Installing fresh or upgrading Open Suse 11.1 to 11.2

Hello All,

My question to the community is should I preform a fresh install of
OpenSuSe 11.2 or upgrade my current version of OpenSuSe 11.1?

As of current I just use my system to surf the web check, email and
Basic Business needs. 

The specs of my Laptop are:

OS INFORMATION
OS:  Linux 2.6.25.20-0.4-default i686
Current user:  jraglin@Jada
System:  openSUSE 11.1 (i586)
KDE:  3.5.9 "release 49.1"

CPU INFORMATION
Processor (CPU): AMD Turion(tm) 64 X2 Mobile Technology TL-60
Speed: 2,000.00 MHz
Cores: 2


MEMORY INFORMATION
Total memory (RAM):  2.8 GB
Free memory:  1.3 GB (+ 1.1 GB Caches)
Free swap:  2.0 GB

OS INFORMATION
OS:  Linux 2.6.25.20-0.4-default i686
Current user:  jraglin@Jada
System:  openSUSE 11.1 (i586)
KDE:  3.5.9 "release 49.1

*
Disk Information*
Device
Filesystem
Total space
Available space
SU1100.001  iso9660  4.3 GB  0.0 KB
4.3 GB
96G Media  ext3  88.4 GB  77.6 GB
10.7 GB
21G Media  ext3  19.7 GB  14.1 GB
5.6 GB


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0
jraglin
2/24/2010 11:06:01 PM
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IMO do a fresh install the small amount of time need to reset things as
you want is much less then the time you will spend running down bugs
caused by dross left by the previous version. If you use KDE rename the
~/.kde4 directory before you upgrade.


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gogalthorp
2/25/2010 12:56:01 AM
I also prefer a fresh install.
If you are confident with using parted magic or similar,and can make
space on your hard disc,installing 11.2 alongside 11.1 allows you to
boot to either until you get 11.2 as you like it,and then you can delete
your 11.1 partitions and move and resize your 11.2 partitions to use the
remaining space.It can be simpler than having to immediately deal with
some changes that can occur between OS versions,you can take your time.


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dvhenry
2/25/2010 6:56:01 AM
Sounds like you're using nothing beyond the apps included as default in
the distro, in which case a fresh install is indeed best (assuming you
have a separate /home partition for your data, or /home securely backed
up). The issue gets more complicated when a lot of additional software
is involved: in that case, the best option sometimes is not to update
the distro at all but to selectively update bits of it.
What I do is to do a fresh install of the new version to another HD,
and keep the old one. Then I gradually shift my work to the new one over
a couple of months or so, reinstalling the latest versions of
non-standard apps and their configs, and copying over the data.
Your case looks straightforward though: backup your /home and do a
fresh install!


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gminnerup
2/25/2010 1:06:01 PM
gogalthorp wrote:

> 
> IMO do a fresh install the small amount of time need to reset things as
> you want is much less then the time you will spend running down bugs
> caused by dross left by the previous version. If you use KDE rename the
> ~/.kde4 directory before you upgrade.

I certainly endorse your conclusion!  I've tried both ways and the grief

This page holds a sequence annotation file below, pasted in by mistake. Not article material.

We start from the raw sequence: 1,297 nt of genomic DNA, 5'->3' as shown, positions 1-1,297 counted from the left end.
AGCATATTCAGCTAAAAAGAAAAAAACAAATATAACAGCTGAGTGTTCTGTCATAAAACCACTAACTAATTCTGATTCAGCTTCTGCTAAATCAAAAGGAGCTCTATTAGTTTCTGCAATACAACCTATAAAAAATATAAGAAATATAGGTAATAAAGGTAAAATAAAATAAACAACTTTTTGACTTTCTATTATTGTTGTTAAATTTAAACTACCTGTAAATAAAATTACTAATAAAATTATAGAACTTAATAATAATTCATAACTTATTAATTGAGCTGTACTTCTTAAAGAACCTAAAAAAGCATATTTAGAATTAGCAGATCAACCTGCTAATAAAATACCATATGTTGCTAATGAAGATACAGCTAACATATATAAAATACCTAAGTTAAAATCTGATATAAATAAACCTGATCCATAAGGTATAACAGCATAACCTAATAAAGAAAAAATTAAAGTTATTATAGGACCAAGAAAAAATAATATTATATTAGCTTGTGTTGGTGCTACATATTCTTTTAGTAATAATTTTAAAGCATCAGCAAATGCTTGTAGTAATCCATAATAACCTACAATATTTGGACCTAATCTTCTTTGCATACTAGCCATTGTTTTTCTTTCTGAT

caused by conflicts is horrible! I was trying the upgrade route to avoid
re-installing and reconfiguring a DB2 server and databases but the update
route was even more time-consuming.

If the major impact of a version update is a series of basically incremental
updates or version changes it might be worth a try but throwing significant
kernel changes in with a total structural change (KDE3 -> KDE4) is a
disaster here.  Save yourself the grief and install clean!

-- 
Will Honea
0
Will
2/25/2010 8:28:29 PM
A good idea is to keep important data/databases off the root partition.
Then a fresh install is just a matter of mounting the data areas,
installing the required programs and pointing them to the data areas.
Much much easier then tracking down bugs caused buy old configuration
files.Of course you should always backup first just in case.


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gogalthorp
2/26/2010 1:26:01 AM
However, I do not think it's a must to delete ~/.kde4. What for?


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gropiuskalle
2/26/2010 1:36:02 AM
Well from 11.1 to 11.2 maybe not a must. And I don't recommend deleting
.kde4 just renaming it. It really depends on how complicated a desktop
you had before. My feeling is it is a new OS set things up again. It is
not worth the headache of running down strange problems that most likely
come from some oddball set up in the previous OS. Besides you have been
looking at the same screens for a long time it is really nice to see
something else. rotfl!

Out with the old in with the new is my motto. :P


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gogalthorp
2/26/2010 1:46:01 AM
Oops, very true, you advised renaming, not removing, and that's quite a
difference. Sorry for that.

Okay, I understand this and don't want to flame against the approach of
starting from scratch, but still I think we shouldn't advise someone to
move tons of configuration files without knowing wether problems will
occur at all, you see? I am using the same /home since SuSE 10.0 and if
ever, I only had to remove certain files in ~/.kde4 to solve problems,
so I think such a recommendation should not be handed out in such an
indiscriminate way.

I agree, though, that installing the system itself from scratch is more
hassle free for most users.


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gropiuskalle
2/26/2010 1:56:01 AM
gogalthorp wrote:

> 
> A good idea is to keep important data/databases off the root partition.
> Then a fresh install is just a matter of mounting the data areas,
> installing the required programs and pointing them to the data areas.
> Much much easier then tracking down bugs caused buy old configuration
> files.Of course you should always backup first just in case.